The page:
RBI’s debt management and monetary policy roles create a conflict of interest Introduction:
I have shown you in class, using the IS-LM model, how the above two roles of the RBI presents a conflict between the desired positions of the LM curve and therefore the equilibrium interest rate. Some of you have expressed interest in knowing more about this debate. Therefore here are the two opposing points of view. For the motion:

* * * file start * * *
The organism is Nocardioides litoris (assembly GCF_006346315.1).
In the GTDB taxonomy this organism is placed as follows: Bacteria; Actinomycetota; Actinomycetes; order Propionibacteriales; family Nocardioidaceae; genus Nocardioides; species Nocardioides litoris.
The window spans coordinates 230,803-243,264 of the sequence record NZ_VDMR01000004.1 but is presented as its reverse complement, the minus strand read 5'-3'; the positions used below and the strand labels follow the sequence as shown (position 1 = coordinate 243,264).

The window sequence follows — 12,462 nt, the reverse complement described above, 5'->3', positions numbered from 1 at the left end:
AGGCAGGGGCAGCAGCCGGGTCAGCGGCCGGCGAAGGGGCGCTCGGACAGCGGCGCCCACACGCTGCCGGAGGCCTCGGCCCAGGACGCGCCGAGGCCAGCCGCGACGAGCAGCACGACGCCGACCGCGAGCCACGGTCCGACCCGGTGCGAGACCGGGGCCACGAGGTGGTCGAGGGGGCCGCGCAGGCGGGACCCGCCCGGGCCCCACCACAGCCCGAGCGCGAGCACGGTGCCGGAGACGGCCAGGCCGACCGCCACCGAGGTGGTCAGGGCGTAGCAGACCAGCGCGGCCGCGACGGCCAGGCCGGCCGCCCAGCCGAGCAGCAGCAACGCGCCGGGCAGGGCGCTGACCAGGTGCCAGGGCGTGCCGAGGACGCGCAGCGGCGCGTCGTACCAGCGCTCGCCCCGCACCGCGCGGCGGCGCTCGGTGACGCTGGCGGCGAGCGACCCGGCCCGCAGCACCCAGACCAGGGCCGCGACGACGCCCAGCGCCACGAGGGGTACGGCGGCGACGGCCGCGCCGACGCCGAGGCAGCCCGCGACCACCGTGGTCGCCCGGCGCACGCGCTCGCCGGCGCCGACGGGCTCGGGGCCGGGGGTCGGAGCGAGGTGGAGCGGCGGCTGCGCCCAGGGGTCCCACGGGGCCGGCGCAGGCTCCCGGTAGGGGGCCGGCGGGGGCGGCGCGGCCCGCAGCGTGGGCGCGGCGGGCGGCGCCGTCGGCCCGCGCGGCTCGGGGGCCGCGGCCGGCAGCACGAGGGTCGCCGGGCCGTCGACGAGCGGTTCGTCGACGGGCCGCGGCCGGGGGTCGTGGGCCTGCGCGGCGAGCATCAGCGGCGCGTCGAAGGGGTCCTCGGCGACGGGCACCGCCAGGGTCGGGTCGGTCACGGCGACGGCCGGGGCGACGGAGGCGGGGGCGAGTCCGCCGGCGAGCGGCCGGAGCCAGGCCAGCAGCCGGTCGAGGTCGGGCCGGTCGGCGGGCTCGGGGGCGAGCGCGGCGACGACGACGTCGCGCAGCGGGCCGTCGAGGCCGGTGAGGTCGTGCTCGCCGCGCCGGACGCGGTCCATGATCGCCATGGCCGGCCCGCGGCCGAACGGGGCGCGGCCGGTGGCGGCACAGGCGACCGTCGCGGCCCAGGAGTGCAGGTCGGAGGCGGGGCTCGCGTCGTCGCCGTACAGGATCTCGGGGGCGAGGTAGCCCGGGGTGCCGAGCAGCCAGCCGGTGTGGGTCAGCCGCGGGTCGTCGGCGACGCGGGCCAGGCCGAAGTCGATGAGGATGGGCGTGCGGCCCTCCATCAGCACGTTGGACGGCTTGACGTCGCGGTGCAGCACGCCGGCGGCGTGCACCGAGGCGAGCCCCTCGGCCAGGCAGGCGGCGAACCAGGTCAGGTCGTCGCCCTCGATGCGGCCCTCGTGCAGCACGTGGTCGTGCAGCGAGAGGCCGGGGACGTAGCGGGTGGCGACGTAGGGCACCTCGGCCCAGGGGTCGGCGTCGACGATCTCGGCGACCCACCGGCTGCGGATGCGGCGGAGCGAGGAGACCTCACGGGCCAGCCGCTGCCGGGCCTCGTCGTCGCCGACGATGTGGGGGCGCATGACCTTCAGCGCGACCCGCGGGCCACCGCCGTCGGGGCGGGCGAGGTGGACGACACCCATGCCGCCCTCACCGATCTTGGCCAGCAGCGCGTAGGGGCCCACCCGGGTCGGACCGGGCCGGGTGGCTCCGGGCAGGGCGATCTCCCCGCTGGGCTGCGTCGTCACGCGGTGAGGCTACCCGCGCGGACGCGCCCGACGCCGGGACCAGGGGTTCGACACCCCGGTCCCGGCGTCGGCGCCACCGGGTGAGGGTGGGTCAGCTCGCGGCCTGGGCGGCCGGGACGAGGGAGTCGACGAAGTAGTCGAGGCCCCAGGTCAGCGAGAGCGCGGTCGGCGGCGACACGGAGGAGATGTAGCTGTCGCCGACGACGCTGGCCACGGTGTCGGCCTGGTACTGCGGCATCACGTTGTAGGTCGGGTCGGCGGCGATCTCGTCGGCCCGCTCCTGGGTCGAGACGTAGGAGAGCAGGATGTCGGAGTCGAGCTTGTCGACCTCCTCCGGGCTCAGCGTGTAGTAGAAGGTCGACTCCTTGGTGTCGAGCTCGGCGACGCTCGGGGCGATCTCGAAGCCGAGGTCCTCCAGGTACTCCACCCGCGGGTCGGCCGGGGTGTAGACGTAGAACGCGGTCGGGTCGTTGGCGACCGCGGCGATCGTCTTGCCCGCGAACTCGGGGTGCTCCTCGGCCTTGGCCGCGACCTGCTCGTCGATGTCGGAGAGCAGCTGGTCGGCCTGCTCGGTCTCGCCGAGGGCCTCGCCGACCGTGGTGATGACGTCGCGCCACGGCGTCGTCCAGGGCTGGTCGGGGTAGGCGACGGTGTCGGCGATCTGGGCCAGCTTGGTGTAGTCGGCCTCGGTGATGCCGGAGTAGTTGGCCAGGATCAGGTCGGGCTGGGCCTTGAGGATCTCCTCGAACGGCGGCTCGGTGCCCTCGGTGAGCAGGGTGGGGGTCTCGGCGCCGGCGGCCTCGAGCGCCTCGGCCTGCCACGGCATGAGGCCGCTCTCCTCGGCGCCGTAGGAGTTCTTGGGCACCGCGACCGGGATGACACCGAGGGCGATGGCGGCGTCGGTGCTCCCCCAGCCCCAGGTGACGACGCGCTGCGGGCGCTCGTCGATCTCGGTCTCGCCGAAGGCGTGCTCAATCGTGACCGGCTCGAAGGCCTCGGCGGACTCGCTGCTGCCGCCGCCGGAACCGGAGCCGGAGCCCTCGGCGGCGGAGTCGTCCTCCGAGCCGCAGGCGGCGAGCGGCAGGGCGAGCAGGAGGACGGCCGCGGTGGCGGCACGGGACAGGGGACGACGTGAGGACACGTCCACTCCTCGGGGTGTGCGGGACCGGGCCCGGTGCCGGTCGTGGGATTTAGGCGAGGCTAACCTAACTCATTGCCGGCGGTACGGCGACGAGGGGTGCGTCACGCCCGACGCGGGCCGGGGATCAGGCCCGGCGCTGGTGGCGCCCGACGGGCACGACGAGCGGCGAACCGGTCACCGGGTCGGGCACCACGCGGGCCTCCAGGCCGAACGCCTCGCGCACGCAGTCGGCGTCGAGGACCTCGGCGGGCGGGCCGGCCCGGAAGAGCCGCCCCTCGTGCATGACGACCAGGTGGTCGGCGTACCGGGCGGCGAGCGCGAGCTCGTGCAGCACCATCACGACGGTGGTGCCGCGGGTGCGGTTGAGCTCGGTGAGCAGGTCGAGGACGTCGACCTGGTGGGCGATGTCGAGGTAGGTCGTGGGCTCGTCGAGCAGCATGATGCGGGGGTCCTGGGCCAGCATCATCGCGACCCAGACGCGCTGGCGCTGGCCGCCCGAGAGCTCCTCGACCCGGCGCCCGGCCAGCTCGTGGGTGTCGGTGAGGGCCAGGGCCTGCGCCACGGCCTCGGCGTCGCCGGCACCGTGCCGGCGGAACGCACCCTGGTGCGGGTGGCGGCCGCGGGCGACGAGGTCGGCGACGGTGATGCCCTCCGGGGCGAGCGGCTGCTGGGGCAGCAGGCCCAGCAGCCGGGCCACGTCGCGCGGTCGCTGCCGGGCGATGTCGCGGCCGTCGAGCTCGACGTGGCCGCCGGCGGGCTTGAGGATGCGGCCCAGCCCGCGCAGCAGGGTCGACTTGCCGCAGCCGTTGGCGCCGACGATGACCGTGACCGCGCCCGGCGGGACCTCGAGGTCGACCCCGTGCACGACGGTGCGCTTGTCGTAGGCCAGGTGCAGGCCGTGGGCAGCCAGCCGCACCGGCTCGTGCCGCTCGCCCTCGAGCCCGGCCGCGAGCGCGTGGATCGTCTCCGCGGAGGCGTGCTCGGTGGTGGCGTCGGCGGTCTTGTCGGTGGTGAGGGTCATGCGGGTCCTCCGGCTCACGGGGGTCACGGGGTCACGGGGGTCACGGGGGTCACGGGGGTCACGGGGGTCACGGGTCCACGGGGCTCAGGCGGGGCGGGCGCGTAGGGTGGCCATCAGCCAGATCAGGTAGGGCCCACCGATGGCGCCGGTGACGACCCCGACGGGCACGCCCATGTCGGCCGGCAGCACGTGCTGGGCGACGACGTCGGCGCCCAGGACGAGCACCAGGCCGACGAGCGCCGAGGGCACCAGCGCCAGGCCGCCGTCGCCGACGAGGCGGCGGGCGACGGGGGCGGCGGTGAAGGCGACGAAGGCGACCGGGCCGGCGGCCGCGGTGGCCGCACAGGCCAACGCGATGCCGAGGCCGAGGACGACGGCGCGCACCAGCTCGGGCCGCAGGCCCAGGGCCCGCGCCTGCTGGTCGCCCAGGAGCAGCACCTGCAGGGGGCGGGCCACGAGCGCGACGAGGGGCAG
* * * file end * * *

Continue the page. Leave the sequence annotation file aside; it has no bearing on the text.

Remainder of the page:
On this side of the debate is the government which supports an independent Debt Management Office (DMO) that is separate from the RBI. The government has received support from the Report of the Internal Working Group on Debt Management which has pointed out three conflicts that arises from the present arrangement: “If the Central Bank tries to be an effective debt manager, it would lean towards selling bonds at high prices, i.e. keeping interest rates low. This leads to an inflationary bias in monetary policy.” Second “if the Central Bank tries to do a good job of discharging its responsibility of selling bonds, it has an incentive to mandate that banks hold a large amount of government paper.” Third, “if the Central Bank administers the operating systems for the government securities markets, as the RBI currently does, this creates another conflict, where the owner/ administrator of these systems is also a participant in the market.” The Percy Mistry Committee on Making Mumbai an International Financial Centre (IFC) recommended the setting up of an autonomous DMO by saying that “looking ahead, a sound public borrowing strategy for India would incorporate three elements. . . An independent Indian “debt management office” - operating either as an autonomous agency or under the Ministry of Finance - that regularly auctioned a large quantum of INR denominated bonds in an IFC in Mumbai. The size of these auctions would be substantial by world standards and would enhance Mumbai’s stature as an IFC.” The Raghuram Rajan committee on Financial Sector...
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